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United States Department of Agriculture

Agricultural Research Service

Research Project: DEVELOPING TOOLS TO ENHANCE WATER QUALITY FROM AGRICULTURAL ENTERPRISES IN SOUTH FLORIDA

Location: Subtropical Horticulture Research

Title: Influence of Composting on Leaching of Phosphorus in a Calcareous Soil

Authors
item Shinde, D - UNIV OF FLA, GANSVL FL
item Savabi, M
item Konomi, K - FIU, MIAMI, FL
item Nkedi-Kizza, P - UNIV OF FLA, GANSVL FL
item REED, STEWART
item Jayachandran, K - FIU, MIAMI, FL

Submitted to: International Agricultural Engineering Journal
Publication Type: Peer Reviewed Journal
Publication Acceptance Date: December 22, 2009
Publication Date: December 30, 2009
Citation: Shinde, D., Savabi, M.R., Konomi, K., Nkedi-Kizza, P., Reed, S.T., Jayachandran, K. 2009. Influence of Composting on Leaching of Phosphorus in a Calcareous Soil. International Agricultural Engineering Journal. 18(3-4):35-41.

Interpretive Summary: The agricultural area of South Miami-Dade County, Florida, is bounded by urban development to the north, Biscayne Bay and Biscayne National Park to the east, Everglades National Park (ENP) to the west, and Florida Bay to the south. Agriculture production brings an approximate economic value worth $538 million annually to Miami-Dade County. Over 23,000 people are directly involved in the county’s highly efficient agriculture. The climate is maritime subtropical with a yearly mean temperature of 23 °C and annual rainfall of 165 cm. Mean annual relative humidity is about 62%. The warm climate, high humidity, and ample rainfall are appropriate for the production of tropical and subtropical fruits year around and traditional vegetable crops for eight months of the year. About 85% of precipitation occurs from June to September. Soils in the region are gravely and do not hold water and nutrients to support a desirable crop growth. The retention and movement of phosphorus (P) was investigated in a calcareous soil (Krome) amended with three types of composts. This study shows that adding 134 t ha-1 5 of BDM compost to the calcareous soil increased soil water holding capacity, reduced water movement, and had least leaching potential for P.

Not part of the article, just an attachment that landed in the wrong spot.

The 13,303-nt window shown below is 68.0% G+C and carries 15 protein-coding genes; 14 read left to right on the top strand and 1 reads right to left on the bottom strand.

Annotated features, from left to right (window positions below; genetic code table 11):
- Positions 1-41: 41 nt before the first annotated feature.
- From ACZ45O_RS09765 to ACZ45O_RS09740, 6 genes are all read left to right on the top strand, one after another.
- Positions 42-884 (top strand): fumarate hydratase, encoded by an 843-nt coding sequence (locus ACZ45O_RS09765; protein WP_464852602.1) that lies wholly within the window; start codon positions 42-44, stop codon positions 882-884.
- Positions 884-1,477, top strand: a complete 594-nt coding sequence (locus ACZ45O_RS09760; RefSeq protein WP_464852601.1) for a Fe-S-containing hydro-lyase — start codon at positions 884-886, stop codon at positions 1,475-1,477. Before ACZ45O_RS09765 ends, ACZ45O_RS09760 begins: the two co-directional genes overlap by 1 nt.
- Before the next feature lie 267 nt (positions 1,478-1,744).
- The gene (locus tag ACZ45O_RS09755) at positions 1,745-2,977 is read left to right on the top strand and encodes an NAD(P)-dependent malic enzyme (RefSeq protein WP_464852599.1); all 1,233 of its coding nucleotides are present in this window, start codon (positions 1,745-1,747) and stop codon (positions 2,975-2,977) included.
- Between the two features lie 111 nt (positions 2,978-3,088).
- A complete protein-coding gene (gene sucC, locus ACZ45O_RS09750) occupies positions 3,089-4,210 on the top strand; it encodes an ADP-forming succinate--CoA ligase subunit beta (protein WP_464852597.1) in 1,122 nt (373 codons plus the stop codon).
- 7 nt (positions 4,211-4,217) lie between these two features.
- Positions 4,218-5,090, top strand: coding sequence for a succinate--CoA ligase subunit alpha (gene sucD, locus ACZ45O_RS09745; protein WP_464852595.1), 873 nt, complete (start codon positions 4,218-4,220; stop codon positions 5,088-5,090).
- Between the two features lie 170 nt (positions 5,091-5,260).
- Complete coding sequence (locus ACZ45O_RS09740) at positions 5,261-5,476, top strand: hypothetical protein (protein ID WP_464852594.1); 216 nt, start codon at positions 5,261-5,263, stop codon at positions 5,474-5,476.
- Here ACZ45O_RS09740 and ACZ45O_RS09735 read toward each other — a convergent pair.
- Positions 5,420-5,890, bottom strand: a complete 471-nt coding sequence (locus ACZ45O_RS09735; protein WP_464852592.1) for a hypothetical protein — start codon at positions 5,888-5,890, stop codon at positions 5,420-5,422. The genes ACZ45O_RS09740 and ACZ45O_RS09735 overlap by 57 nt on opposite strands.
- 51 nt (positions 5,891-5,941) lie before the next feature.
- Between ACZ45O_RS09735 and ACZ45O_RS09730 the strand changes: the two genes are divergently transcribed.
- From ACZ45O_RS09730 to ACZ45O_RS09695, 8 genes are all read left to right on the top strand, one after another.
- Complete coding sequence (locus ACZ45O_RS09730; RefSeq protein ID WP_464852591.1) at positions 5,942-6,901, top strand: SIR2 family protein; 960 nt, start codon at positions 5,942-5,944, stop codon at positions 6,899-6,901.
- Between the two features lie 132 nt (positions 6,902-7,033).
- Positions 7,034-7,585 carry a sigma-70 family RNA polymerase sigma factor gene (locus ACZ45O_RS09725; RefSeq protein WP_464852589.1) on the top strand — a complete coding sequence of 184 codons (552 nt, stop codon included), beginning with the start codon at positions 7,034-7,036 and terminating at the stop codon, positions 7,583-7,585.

Technical Abstract: The agricultural area of South Miami-Dade County, Florida, is bounded by Urban development to the north, Biscayne Bay and Biscayne National Park to the east, Everglades National Park (ENP) to the west, and Florida Bay to the South. Composting to improve soil water retention is is a common practice in the region. A column study was conducted to study the retention of agro-chemical in soils with and without compost. About 93% of the applied P to the other treatments was leached from control with no application of P showing a high presence of soluble native P. The sorption study suggested that BDM retained most of the applied P. This study shows that adding 134 t ha-1 5 of BDM compost to the calcareous soil increased soil water holding capacity, reduced water movement, and had least leaching potential for P.

Last Modified: 9/10/2014
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